What are macros anyway? Many of you have probably heard about them, especially in the fitness world. There are 3 macronutrients (macros) that make up most of our food: Protein, Carbohydrate and Fat. Some people keep track of their macro intake in grams to reach certain body composition goals, to improve their knowledge of portion size, or to make sure they are getting the right balance of foods in their diet for optimum health and performance. Macronutrients affect many processes in our body including the ability to digest food and absorb nutrients, hormone production, immune system health, cell structure and function, body composition, metabolic function, energy levels and much more.[1]  Each meal you consume should include a balance of the 3 macronutrients, whether you are tracking or not, because they all work in conjunction with one another! The ideal ratio (% or grams) of each macro will depend on your body type, weight, genetics, activity level and food preferences.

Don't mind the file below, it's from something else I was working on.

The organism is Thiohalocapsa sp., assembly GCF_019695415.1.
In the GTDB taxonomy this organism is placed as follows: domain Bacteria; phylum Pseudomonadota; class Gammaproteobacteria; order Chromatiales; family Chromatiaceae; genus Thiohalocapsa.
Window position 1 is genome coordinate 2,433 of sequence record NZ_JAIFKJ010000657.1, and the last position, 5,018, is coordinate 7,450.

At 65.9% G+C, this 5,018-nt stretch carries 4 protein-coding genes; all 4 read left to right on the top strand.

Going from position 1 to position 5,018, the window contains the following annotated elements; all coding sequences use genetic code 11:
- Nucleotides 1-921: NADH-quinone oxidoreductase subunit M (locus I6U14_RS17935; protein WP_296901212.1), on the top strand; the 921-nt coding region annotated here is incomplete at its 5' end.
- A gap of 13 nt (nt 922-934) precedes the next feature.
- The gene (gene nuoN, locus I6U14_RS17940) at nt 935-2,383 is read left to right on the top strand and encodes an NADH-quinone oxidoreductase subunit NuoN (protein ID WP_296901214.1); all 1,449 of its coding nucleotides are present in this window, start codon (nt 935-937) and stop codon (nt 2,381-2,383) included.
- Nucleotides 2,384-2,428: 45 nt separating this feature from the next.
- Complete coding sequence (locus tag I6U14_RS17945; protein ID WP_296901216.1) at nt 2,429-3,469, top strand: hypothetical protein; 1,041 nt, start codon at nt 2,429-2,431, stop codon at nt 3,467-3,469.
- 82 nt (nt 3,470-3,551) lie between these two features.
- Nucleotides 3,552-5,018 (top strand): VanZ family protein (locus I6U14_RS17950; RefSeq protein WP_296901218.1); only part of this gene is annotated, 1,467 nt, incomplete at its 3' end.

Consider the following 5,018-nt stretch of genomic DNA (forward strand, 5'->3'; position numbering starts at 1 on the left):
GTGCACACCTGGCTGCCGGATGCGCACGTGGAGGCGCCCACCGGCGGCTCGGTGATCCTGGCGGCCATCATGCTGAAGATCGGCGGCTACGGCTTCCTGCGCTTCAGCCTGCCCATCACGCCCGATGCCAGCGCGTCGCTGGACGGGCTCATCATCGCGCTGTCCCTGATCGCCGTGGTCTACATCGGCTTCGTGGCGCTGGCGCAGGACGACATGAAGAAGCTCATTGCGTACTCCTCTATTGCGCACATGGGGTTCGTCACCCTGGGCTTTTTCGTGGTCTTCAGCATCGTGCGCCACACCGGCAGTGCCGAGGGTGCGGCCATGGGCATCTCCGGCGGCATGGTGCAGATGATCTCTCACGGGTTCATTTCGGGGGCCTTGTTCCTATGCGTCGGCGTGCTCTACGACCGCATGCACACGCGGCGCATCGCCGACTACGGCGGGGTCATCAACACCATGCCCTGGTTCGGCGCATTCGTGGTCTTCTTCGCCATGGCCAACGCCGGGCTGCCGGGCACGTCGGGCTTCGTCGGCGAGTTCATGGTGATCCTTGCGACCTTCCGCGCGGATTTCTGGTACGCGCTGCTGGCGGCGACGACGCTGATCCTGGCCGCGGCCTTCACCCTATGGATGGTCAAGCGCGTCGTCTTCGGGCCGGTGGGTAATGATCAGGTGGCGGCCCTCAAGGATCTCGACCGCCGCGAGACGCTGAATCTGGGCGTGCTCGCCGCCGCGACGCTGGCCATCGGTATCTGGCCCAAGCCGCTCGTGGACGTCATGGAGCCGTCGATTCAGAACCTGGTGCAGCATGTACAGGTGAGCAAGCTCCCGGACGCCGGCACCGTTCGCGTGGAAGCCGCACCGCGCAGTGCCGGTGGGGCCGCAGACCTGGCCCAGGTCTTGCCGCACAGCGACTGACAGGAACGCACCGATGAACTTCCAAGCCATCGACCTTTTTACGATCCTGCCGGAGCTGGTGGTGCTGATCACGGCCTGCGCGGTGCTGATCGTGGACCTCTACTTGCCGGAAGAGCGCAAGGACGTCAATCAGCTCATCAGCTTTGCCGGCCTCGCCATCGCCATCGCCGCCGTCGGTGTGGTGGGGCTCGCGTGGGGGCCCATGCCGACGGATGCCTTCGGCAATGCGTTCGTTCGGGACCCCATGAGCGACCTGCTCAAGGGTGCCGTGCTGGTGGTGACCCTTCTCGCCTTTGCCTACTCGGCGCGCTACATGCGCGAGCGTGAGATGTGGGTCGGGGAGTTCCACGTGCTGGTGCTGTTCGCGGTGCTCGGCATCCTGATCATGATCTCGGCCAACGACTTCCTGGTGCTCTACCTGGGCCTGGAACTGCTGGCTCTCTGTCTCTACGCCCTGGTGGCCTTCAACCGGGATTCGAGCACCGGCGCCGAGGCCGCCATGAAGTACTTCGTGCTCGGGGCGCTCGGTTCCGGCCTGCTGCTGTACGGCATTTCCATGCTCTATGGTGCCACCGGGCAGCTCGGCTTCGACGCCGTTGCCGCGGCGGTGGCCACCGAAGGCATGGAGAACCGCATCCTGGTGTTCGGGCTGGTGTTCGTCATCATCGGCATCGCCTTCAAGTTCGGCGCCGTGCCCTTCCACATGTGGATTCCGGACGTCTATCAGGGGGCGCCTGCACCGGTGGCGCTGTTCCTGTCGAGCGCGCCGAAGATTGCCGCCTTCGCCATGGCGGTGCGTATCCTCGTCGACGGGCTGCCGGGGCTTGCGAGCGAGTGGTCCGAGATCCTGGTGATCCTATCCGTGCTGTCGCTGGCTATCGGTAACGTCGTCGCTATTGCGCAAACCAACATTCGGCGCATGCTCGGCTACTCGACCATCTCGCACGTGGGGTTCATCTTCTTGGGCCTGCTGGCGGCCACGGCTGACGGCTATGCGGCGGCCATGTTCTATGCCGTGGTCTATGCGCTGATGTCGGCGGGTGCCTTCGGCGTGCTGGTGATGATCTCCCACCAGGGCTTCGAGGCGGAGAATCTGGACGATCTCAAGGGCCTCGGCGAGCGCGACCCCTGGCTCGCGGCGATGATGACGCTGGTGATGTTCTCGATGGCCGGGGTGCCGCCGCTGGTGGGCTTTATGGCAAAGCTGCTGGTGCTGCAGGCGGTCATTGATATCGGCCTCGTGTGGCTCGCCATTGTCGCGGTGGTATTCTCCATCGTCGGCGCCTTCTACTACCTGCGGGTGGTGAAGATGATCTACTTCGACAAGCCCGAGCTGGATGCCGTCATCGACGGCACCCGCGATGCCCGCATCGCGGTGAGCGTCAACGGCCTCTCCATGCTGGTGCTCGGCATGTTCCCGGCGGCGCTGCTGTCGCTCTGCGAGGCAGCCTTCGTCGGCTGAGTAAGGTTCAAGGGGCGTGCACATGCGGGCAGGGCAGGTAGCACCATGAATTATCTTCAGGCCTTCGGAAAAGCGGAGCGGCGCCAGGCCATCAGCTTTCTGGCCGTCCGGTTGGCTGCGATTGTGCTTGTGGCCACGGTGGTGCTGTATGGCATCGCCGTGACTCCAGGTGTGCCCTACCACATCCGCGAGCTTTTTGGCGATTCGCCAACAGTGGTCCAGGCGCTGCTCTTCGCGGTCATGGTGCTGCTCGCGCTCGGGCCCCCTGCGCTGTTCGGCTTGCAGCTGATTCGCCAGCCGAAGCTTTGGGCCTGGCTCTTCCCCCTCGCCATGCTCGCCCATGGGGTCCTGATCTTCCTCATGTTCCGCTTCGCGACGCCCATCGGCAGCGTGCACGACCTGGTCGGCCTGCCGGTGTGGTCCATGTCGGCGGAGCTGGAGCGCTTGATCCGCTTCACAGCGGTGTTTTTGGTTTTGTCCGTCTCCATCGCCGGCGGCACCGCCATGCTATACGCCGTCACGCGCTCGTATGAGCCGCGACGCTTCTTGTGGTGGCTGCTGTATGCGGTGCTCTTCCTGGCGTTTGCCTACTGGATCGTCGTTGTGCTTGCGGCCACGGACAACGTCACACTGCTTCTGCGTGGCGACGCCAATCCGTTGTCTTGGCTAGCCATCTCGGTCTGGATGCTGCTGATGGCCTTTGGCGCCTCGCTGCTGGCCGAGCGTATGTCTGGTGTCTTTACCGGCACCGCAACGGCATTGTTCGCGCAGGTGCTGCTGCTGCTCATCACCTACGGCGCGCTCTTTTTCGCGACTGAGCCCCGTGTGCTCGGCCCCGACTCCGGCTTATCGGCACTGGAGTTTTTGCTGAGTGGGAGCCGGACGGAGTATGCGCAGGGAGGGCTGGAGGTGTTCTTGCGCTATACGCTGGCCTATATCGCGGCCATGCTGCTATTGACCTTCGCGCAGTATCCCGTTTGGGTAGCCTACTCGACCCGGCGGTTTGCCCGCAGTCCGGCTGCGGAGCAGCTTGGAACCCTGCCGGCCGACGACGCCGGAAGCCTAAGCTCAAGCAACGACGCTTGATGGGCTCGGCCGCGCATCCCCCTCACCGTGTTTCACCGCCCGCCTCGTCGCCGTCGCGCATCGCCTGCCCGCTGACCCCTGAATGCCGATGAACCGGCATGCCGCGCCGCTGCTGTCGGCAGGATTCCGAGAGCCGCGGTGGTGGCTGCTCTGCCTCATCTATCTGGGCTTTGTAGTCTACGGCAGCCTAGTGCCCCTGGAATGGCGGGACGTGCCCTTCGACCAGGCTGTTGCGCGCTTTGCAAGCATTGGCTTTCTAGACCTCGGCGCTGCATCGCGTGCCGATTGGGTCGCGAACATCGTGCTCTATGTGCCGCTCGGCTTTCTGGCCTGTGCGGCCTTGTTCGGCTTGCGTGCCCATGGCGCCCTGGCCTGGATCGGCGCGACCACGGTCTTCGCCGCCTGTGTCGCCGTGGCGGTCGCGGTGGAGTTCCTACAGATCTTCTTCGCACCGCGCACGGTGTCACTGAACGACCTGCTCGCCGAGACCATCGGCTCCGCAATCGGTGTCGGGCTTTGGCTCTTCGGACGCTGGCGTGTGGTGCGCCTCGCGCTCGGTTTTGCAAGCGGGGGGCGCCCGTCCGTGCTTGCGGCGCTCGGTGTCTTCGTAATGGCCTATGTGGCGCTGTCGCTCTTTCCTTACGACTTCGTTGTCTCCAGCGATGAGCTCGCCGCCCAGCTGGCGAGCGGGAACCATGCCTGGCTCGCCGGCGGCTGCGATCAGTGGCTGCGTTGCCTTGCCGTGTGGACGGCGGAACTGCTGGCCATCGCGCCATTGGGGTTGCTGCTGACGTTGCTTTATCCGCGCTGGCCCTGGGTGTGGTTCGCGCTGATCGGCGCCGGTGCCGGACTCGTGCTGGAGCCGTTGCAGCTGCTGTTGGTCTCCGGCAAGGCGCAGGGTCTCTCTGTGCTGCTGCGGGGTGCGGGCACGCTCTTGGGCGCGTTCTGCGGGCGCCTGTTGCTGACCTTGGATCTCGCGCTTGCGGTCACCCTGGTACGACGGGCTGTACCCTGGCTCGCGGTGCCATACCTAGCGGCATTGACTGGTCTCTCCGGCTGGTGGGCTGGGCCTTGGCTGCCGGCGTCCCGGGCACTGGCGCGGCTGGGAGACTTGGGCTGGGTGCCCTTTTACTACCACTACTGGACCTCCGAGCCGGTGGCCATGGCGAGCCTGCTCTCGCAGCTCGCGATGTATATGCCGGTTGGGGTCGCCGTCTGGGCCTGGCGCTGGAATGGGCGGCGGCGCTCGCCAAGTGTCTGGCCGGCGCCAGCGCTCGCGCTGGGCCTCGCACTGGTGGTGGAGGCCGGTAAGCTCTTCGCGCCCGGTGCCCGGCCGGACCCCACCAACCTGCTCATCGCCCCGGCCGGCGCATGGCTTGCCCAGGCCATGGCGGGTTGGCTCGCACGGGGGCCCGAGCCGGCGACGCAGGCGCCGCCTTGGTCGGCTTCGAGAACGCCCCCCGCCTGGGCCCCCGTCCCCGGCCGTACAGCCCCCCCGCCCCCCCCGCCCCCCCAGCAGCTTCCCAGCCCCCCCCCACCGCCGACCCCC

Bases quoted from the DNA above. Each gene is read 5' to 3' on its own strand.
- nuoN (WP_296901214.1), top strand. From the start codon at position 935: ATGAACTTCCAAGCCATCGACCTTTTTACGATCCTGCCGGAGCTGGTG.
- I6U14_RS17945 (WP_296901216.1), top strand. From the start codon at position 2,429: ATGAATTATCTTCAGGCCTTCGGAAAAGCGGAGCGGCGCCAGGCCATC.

Why count macros?  Well, if you find that your body composition isn’t where you want it to be, or your progress is stagnant no matter how much you work out, then maybe your macro balance is off, and a simple adjustment or awareness to what you are fueling your body with could help!  I started counting macros because I wanted to see how it would affect my training, energy levels, injury prevention and recovery time after workouts.  Counting macros is definitely not for everyone. It requires a ton of work, dedication, patience, preparation, and math, but it works for me and I have seen many benefits from doing it.  Counting macros opened my eyes to much more than just the types of foods I am eating.  It showed me proper portion sizes, mindfulness, preparation skills and flexibility with my food choices.  It also brought an awareness to what foods I was overeating or under eating.  Coming from a strict paleo diet (which I still think has many great principles) I found that I was missing important food groups that are high in fiber and help with digestion, like whole grains, and the vitamins and probiotics found in some dairy.  I was overeating fats by huge quantities because I assumed that if they were healthy foods I could consume as much as I wanted – nuts, nut butters, and paleo 'treats' were my biggest pitfall – they were just so delicious. Over consumption of any one thing, even healthy or natural foods, can contribute to a nutritional imbalance, and a lack of ideal body composition and progress.